Jeffreys was not a well man when he arrived at Dorchester on Saturday 5 September. He was suffering from kidney stones. It is often said that the pain involved in passing them is the nearest men ever get to the pain of childbirth; certainly anyone who has passed even one small stone can attest to an excruciating agony, even with 21st-century painkillers. Jeffreys was a habitual sufferer, and his only relief was alcohol. Contemporary reports frequently refer to his drinking, but the reason is never mentioned; in fact, it was kidney disease that finally killed him four years later.

Jeffreys lodged at 6 High West Street during his stay in Dorchester for the Bloody Assize

Jeffreys stayed at 6 High West Street, which had been taken over by the Mayor and Aldermen in 1683 as a judge’s lodging. It was even then an old house and probably needed attention, but its discomfort would have been mitigated for Jeffreys by the excellence of the wines in the cellar. (Indeed, it is a restaurant now and has been for several decades, although the strength of today’s vintages would probably not have satisfied this particular oenophile.)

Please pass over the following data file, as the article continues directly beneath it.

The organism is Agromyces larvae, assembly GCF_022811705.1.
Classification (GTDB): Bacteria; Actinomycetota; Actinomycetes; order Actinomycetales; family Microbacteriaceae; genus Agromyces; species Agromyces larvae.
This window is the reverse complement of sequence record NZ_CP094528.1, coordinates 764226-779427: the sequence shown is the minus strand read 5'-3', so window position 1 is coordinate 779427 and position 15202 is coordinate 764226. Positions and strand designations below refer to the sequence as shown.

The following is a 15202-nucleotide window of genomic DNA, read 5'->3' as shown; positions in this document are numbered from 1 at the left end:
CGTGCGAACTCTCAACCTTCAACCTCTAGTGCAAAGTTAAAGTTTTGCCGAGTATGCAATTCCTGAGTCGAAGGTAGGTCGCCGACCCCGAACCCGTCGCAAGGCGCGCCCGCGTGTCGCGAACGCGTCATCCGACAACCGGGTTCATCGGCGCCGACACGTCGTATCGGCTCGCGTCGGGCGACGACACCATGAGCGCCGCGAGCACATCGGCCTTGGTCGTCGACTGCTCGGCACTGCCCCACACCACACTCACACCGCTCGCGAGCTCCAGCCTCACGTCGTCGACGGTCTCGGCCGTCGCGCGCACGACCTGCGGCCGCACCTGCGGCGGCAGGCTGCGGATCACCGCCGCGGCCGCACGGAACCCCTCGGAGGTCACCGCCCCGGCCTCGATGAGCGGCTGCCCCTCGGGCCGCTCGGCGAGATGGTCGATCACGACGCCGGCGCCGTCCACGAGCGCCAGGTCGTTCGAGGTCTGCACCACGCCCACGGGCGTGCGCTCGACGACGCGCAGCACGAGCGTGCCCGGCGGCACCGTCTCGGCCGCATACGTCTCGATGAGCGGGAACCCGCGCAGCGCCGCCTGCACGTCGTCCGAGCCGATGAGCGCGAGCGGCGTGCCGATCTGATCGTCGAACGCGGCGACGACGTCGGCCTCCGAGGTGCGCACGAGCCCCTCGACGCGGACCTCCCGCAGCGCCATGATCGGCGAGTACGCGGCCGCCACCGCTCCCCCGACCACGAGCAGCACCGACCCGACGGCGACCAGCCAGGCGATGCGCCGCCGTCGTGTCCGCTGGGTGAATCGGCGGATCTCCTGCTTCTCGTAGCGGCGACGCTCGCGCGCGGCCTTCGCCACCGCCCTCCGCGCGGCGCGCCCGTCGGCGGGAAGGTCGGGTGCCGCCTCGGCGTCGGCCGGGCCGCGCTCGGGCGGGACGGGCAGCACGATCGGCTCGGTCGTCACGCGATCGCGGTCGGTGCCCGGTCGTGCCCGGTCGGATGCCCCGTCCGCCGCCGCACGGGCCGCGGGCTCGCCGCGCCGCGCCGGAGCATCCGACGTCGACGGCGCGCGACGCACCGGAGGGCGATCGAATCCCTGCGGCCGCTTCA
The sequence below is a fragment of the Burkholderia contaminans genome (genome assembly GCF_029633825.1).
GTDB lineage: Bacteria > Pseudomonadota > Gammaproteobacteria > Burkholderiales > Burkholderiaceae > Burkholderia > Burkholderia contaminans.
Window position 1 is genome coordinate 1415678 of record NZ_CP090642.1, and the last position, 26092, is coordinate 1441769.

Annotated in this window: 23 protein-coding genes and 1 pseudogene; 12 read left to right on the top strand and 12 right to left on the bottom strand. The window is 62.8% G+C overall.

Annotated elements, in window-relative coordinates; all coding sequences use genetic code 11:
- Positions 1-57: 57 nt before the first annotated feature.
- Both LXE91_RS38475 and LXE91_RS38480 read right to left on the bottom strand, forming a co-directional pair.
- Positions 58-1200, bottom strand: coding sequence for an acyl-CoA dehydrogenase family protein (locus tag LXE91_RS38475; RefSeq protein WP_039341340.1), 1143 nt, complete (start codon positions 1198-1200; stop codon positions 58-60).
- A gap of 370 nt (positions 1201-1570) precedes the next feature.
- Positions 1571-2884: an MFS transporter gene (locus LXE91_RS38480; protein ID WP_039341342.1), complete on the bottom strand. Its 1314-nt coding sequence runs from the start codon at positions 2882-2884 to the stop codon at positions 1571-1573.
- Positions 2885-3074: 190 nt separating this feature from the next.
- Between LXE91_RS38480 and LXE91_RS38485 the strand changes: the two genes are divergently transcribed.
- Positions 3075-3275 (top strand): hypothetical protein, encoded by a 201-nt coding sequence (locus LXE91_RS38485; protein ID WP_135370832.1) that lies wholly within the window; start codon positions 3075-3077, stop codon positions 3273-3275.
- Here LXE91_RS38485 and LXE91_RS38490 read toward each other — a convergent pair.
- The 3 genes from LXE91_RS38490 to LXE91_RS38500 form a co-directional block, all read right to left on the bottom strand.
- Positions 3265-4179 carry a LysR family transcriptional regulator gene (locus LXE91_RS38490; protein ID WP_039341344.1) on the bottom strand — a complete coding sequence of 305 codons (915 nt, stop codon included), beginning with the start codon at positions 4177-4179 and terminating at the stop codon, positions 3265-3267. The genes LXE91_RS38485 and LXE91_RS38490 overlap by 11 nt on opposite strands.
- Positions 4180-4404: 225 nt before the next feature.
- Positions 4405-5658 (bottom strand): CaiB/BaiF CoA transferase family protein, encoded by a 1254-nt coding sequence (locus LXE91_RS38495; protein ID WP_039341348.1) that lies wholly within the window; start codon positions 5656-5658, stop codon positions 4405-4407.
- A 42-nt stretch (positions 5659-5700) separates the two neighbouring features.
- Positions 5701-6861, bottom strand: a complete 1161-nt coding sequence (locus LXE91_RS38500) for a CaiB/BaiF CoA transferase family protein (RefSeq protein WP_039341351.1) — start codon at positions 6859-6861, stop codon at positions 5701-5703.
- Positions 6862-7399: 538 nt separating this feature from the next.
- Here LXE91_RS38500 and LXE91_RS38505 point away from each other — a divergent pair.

The trials were held in the Oak Room of the Antelope Hotel, adorned with red cloth for the occasion. An underground passage connects it to 6 West Street, and Jeffreys is said to have used it to go to and fro unseen by the public.

The trials began in what is now the Oak Room of the Antelope Hotel. There were three hundred rebels to be tried, and that morning thirty were brought before the judges. They all pleaded not guilty, even though they had been caught with weapons in their hands. One of the quintet of judges, Sir Henry Pollexfen (who was the Chief Prosecutor – not Jeffreys), realised that if this continued, the Assize would take not weeks, but years. He took it upon himself to inform the prisoners that if they pleaded guilty they might escape execution, but if they pleaded not guilty and were subsequently convicted, they would be executed with the minimum of delay. That afternoon 68 prisoners pleaded guilty. Of the not guilty group, only one was acquitted, the rest being sentenced to die two days later. In fact only thirteen were executed that day, probably because hanging and quartering was not only physically demanding for the executioners but also time-consuming.

One of a set of contemporary playing cards commemorating the Monmouth rebellion with a somewhat crude depiction of a court scene